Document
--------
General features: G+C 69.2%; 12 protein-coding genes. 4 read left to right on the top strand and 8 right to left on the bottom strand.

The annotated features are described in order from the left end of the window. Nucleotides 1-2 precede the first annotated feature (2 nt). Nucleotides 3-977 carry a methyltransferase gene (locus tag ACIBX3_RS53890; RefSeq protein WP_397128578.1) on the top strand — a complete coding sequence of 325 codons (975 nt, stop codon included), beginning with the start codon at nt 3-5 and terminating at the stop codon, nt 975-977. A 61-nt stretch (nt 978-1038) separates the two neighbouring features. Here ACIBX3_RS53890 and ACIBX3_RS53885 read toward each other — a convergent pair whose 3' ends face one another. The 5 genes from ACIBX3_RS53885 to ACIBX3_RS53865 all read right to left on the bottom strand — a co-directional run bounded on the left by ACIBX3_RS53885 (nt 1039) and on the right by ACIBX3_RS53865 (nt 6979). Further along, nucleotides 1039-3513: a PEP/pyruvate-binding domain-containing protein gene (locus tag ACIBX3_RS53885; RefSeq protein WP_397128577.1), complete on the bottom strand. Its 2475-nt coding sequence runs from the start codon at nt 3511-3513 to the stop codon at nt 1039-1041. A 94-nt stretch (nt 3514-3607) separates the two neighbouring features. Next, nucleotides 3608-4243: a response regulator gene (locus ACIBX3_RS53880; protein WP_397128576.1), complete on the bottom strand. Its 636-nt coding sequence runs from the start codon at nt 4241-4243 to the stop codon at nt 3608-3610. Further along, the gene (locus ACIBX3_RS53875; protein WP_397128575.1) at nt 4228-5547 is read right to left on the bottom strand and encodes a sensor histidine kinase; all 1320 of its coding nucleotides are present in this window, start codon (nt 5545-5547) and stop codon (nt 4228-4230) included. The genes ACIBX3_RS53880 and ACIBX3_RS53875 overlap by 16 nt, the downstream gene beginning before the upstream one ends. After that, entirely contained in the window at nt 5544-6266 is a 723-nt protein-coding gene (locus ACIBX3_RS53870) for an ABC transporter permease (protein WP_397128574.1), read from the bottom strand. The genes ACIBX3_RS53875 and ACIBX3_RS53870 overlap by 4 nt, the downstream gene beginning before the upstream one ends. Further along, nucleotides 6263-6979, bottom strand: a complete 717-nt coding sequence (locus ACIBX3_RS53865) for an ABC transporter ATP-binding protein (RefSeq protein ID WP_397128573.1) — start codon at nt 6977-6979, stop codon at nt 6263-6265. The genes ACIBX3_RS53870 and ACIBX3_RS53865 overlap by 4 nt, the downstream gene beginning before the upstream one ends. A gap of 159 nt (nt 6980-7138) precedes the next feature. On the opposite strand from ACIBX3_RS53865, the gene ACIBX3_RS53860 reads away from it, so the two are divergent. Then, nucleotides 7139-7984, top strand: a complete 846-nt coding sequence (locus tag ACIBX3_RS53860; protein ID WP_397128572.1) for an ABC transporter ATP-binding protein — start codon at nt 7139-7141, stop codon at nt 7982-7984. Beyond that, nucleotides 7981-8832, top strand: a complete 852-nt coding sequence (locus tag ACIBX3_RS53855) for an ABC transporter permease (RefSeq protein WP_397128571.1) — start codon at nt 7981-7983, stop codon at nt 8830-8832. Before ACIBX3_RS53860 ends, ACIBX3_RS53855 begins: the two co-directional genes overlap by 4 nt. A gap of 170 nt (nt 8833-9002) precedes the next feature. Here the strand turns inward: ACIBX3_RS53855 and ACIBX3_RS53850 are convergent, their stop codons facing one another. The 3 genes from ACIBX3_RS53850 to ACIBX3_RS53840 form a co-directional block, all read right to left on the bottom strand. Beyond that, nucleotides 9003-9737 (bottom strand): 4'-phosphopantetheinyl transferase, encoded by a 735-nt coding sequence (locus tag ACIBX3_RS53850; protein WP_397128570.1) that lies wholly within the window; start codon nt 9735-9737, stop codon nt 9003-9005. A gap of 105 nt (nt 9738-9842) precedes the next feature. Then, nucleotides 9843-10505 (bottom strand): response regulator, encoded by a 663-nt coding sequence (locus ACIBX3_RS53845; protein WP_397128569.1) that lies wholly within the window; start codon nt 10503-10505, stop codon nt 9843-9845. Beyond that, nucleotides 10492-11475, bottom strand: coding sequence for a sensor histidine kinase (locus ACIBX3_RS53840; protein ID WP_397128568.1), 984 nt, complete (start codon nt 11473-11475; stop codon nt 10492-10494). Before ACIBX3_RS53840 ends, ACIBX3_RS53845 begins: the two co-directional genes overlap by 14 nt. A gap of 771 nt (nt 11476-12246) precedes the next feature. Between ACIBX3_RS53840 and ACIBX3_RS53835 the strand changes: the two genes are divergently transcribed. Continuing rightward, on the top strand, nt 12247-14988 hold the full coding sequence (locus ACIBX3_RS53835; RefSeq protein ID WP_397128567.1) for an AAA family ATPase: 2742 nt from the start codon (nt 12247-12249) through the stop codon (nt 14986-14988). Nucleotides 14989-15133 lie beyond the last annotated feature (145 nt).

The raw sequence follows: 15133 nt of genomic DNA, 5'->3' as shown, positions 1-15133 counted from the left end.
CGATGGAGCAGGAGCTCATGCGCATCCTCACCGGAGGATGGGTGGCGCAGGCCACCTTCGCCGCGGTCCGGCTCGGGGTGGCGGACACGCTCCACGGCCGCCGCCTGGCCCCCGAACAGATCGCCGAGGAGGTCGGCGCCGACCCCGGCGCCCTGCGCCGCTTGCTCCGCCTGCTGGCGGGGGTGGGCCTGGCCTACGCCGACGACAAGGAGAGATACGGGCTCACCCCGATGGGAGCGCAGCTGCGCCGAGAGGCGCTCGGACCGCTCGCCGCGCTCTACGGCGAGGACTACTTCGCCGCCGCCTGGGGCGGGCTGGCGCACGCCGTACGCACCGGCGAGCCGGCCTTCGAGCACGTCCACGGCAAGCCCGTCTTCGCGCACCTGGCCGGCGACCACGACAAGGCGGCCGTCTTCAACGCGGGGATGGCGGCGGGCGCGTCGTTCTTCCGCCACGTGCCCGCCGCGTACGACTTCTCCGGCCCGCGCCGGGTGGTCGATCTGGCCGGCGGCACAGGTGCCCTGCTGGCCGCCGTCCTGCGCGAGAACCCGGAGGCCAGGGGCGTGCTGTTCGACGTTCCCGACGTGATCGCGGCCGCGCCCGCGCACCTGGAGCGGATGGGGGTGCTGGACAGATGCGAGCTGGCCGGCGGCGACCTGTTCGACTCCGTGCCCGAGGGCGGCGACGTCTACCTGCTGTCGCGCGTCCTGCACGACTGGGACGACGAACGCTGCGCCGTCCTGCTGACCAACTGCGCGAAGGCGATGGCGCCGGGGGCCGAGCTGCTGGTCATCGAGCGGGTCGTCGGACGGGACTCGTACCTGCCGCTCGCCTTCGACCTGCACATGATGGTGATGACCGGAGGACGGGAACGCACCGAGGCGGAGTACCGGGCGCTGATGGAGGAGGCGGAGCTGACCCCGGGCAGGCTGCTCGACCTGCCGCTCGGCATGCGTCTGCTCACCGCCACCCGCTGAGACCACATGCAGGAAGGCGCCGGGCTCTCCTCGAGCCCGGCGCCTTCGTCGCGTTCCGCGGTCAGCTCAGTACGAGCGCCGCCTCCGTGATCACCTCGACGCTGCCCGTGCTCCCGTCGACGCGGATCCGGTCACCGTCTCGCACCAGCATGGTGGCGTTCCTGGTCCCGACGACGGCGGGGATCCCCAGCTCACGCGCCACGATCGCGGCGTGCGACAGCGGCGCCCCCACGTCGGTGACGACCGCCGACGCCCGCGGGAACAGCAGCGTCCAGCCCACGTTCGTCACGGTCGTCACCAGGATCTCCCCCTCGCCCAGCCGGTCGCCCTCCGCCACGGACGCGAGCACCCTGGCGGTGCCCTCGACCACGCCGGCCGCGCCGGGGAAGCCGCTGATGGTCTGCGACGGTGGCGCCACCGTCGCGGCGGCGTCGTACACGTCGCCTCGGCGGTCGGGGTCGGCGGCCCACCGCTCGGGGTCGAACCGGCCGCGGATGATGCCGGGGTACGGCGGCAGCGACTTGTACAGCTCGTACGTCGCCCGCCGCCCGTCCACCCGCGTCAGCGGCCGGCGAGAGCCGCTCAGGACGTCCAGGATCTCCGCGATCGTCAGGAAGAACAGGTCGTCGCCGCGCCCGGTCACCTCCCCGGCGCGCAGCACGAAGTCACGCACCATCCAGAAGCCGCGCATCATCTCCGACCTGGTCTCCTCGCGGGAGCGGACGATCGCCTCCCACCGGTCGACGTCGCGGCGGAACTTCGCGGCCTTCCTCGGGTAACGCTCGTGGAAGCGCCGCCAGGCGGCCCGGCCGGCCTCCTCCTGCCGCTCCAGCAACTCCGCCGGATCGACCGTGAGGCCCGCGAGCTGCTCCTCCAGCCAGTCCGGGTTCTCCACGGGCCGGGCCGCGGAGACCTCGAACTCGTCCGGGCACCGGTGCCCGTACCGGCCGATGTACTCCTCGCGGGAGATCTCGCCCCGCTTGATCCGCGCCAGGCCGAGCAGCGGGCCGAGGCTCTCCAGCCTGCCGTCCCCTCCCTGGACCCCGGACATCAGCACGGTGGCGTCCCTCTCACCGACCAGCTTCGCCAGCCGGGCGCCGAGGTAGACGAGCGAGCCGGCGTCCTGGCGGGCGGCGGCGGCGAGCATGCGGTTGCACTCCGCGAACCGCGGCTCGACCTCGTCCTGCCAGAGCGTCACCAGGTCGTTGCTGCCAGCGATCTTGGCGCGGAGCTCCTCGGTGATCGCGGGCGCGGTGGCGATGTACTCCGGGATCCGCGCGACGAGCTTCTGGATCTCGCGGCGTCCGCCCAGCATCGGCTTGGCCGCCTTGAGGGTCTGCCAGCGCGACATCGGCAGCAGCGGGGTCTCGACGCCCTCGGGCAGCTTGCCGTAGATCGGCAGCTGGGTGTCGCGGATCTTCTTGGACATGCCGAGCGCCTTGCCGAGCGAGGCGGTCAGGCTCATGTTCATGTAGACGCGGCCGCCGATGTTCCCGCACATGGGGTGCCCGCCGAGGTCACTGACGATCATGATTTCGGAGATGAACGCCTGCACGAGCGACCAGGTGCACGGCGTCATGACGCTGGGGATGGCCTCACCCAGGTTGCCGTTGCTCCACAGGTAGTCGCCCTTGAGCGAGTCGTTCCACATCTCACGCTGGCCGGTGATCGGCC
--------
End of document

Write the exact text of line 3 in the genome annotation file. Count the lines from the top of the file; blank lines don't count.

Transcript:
The raw sequence follows: 15133 nt of genomic DNA, 5'->3' as shown, positions 1-15133 counted from the left end.